An increase in Twitter volume about live TV correlates with an increase in TV ratings across varying age groups, finds Nielsen in a study conducted with SocialGuide. Analyzing tweets about live TV, the study determined that Twitter was one of 3 statistically significant variables to align with TV ratings. The other two are prior-year rating and advertising spend. Nielsen cautions that the “study doesn’t prove causality.”
Examining the results, Nielsen reveals that for 18-34-year-olds, an 8.5% rise in Twitter volume corresponds with a 1% increase in TV ratings for premiere episodes. By midseason, the relationship is stronger, with a 4.2% gain in Twitter volume corresponding with a 1% rise in TV ratings.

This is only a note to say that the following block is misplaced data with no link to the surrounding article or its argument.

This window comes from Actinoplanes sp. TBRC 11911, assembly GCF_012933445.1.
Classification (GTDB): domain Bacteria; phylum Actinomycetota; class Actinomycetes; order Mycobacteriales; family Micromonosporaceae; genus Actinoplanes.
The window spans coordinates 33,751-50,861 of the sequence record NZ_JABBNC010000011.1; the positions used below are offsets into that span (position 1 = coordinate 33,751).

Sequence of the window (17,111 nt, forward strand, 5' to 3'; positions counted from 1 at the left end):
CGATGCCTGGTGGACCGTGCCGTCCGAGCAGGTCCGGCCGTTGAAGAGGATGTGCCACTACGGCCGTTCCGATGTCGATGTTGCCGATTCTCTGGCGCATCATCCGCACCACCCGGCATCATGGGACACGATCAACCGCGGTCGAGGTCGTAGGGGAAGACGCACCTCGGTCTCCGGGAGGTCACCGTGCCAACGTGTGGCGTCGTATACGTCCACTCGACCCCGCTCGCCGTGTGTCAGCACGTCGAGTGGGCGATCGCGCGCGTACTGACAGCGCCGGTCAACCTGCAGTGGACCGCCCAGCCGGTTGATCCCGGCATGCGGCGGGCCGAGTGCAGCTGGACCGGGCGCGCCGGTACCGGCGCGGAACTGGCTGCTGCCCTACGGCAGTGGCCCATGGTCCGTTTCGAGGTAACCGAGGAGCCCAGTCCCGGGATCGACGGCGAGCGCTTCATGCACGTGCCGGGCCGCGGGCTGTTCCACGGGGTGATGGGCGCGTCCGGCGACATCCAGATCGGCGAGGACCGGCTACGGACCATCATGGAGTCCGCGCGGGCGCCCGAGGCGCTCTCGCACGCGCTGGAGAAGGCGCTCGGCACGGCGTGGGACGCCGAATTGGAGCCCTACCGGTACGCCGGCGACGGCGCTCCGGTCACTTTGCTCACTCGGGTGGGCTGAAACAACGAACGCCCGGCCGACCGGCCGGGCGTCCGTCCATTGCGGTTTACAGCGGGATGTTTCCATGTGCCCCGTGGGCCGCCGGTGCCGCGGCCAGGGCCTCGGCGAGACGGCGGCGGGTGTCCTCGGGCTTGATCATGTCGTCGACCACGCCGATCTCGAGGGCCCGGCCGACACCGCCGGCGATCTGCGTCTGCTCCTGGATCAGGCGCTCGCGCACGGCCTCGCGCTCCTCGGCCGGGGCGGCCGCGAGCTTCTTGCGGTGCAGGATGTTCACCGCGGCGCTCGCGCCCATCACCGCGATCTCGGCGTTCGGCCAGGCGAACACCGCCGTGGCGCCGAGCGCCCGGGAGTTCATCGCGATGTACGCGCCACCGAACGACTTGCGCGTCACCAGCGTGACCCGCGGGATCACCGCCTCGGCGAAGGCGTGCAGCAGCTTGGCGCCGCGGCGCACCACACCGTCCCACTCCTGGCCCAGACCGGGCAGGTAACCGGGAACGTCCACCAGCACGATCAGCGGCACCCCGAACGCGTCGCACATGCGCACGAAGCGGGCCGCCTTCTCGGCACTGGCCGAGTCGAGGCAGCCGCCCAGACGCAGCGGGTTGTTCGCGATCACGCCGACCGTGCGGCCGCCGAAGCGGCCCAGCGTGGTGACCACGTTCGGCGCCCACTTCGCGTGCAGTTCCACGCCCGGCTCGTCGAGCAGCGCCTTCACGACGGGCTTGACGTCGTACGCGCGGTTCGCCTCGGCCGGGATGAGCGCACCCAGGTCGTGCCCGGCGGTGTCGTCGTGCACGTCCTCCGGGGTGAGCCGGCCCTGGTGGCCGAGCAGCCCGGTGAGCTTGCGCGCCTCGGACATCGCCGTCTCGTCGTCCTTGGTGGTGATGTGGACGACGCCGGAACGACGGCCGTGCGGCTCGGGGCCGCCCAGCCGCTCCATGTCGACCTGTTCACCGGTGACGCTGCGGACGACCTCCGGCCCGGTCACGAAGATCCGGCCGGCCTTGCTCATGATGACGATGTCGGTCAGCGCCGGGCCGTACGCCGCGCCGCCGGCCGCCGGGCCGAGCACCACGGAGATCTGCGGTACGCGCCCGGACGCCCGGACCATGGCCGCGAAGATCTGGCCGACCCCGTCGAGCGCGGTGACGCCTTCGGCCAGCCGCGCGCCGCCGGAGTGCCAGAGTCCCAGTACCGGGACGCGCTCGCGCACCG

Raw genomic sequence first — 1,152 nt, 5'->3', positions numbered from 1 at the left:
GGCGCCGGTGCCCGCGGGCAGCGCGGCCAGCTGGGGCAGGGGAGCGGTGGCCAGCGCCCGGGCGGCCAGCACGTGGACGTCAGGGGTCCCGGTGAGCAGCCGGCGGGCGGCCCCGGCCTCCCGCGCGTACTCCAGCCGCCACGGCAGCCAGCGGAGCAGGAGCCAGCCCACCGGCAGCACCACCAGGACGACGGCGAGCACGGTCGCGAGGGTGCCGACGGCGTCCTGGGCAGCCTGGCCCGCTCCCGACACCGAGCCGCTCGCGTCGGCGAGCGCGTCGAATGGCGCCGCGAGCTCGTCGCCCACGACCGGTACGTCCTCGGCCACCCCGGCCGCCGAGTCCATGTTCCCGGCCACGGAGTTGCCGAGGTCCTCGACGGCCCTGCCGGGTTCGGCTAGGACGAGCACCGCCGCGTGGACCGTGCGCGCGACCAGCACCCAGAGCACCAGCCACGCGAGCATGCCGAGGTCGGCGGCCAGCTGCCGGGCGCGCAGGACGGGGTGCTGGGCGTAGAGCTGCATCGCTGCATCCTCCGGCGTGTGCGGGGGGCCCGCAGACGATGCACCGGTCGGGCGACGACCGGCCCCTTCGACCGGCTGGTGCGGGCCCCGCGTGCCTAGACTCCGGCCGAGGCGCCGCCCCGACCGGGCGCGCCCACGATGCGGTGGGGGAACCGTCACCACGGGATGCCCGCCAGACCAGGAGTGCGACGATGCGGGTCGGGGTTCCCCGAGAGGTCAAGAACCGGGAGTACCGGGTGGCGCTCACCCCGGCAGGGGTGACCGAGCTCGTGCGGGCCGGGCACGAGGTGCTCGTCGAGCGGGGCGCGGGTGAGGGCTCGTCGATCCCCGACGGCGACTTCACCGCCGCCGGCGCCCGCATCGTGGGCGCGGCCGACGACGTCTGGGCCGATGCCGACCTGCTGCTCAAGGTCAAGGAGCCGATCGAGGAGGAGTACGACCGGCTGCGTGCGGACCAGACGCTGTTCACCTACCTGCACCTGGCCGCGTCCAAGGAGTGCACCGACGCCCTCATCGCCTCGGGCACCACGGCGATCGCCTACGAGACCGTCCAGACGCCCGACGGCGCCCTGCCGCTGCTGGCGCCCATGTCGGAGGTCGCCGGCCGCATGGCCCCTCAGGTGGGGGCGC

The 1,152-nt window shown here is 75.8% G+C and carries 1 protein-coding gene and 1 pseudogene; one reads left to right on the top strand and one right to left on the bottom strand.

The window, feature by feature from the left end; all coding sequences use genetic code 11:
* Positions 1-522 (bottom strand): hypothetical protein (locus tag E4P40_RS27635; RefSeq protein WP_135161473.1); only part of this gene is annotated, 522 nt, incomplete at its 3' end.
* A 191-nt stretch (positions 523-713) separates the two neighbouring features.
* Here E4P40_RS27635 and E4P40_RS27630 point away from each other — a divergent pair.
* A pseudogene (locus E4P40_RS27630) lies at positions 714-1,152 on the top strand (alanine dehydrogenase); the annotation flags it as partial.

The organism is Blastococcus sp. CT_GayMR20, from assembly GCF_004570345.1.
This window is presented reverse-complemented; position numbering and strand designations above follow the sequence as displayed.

For the 35-49 age group, a 14% increase in Twitter volume corresponded with the 1% rise in ratings for premiere episodes, while for midseason episodes, the associated Twitter volume increase was 8.4%. That suggests that the relationship between Twitter and TV is stronger among the younger group, a fairly intuitive result. Notably, by midseason, Twitter accounted for more variance in ratings for the 18-34 group than advertising spend. Read the rest at MarketingCharts.